What do I mean with that? I mean that I was waiting for something, I was hoping for something to happen. And while it didn’t happen, I chose to ignore all the other options available. They weren’t good enough. I was waiting for my golden ticket and I couldn’t very well choose those other options that life kept throwing on my path, just in case they’d keep me from missing that golden opportunity when it did come along.

A parable

It’s a bit like that joke about the deeply religious man who had a ship crash and was in the ocean. He’s paddling along when along comes a boat. The captain yells, ‘climb aboard!’ The religious man yells back, ‘no, no, god will save me.’ Nonplussed the captain shrugs and sails off. Along comes a water plane. ‘Climb aboard!’ they yell to him. ‘No, no, god will save me.’ Says the man. The pilot shrugs and flies off.

Finally, there is a helicopter. They throw down a rope and yell, ‘Grab hold, we’ll pull you up!’ ‘No, no, the man says again, ‘god will save me.’ The helicopter leaves and the man have left in the water. No more people come and eventually he drowns. He arrives in heaven and meets god.

‘Why didn’t you save me?’ he asks. ‘What do you mean?’ God asks, ‘I sent a boat, a plane, and a helicopter!’

What was I waiting for?

I don’t know. It was something. And I knew I didn’t have it because I was deeply unhappy and certain that something was missing from my life. I could just work at home more than at the office. Every day I went through the motions of living, but it all felt like a sham – because I was meant for better things than this. Life owed me more than this. Other people, less smart, less attractive, less gifted, were doing better than I was. So where was my opportunity?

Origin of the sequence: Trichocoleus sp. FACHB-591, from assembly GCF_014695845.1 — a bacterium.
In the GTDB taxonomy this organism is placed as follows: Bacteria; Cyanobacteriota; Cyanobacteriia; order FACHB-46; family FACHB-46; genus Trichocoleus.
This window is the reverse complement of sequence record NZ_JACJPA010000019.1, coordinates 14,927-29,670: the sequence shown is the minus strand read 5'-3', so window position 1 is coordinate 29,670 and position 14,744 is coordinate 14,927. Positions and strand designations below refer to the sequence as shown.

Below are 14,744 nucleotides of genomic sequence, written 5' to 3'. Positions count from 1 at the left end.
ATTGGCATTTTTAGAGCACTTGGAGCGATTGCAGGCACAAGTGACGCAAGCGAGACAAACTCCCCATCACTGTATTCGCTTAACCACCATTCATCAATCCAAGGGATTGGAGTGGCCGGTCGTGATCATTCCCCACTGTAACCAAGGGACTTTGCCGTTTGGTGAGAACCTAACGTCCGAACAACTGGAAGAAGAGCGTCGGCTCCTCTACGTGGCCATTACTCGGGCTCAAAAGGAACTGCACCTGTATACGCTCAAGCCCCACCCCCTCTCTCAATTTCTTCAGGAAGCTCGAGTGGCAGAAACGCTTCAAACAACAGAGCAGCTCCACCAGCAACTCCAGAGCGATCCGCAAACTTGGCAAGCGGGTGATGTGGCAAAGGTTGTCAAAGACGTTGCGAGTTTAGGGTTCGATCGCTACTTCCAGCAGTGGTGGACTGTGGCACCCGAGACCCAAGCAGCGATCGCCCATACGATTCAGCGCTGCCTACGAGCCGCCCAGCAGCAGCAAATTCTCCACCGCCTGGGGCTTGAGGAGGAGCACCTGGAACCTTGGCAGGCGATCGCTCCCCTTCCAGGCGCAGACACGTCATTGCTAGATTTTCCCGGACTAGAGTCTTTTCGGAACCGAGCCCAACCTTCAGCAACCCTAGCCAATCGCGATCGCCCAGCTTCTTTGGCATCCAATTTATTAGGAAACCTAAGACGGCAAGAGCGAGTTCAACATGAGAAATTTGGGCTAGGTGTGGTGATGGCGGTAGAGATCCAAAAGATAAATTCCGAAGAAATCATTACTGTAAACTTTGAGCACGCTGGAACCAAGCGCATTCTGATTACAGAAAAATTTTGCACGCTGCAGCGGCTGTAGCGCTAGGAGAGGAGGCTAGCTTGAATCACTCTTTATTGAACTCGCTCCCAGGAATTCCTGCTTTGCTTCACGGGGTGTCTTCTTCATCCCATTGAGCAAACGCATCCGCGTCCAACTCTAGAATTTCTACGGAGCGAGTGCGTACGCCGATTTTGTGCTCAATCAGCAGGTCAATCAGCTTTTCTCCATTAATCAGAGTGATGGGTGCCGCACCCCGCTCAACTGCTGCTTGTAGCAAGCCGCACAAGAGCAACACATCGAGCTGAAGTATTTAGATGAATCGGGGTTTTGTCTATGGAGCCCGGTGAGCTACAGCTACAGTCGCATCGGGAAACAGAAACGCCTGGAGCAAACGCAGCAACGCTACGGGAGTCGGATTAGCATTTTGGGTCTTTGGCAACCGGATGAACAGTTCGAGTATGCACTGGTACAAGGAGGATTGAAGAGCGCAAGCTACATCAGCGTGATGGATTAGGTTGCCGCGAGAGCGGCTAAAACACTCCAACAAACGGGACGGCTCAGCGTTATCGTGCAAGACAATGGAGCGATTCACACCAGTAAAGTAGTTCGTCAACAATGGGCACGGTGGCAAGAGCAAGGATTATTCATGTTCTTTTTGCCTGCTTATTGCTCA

I really thought that. Crazy, no? Because what I realize now, without a doubt is that I was the stupid one. I was the ugly one. I was the one squandering whatever gift I did have because I wasn’t actually doing anything with it.

The world doesn’t owe you anything

I think my biggest problem, for the longest time, was the sense of entitlement that I had. And because I felt entitled, because I felt the world owed me something, I didn’t actually go out there and take anything. I didn’t take my chances, I didn’t take up the opportunities that came along, and I didn’t take the time to try my hardest to make more of what I had been given.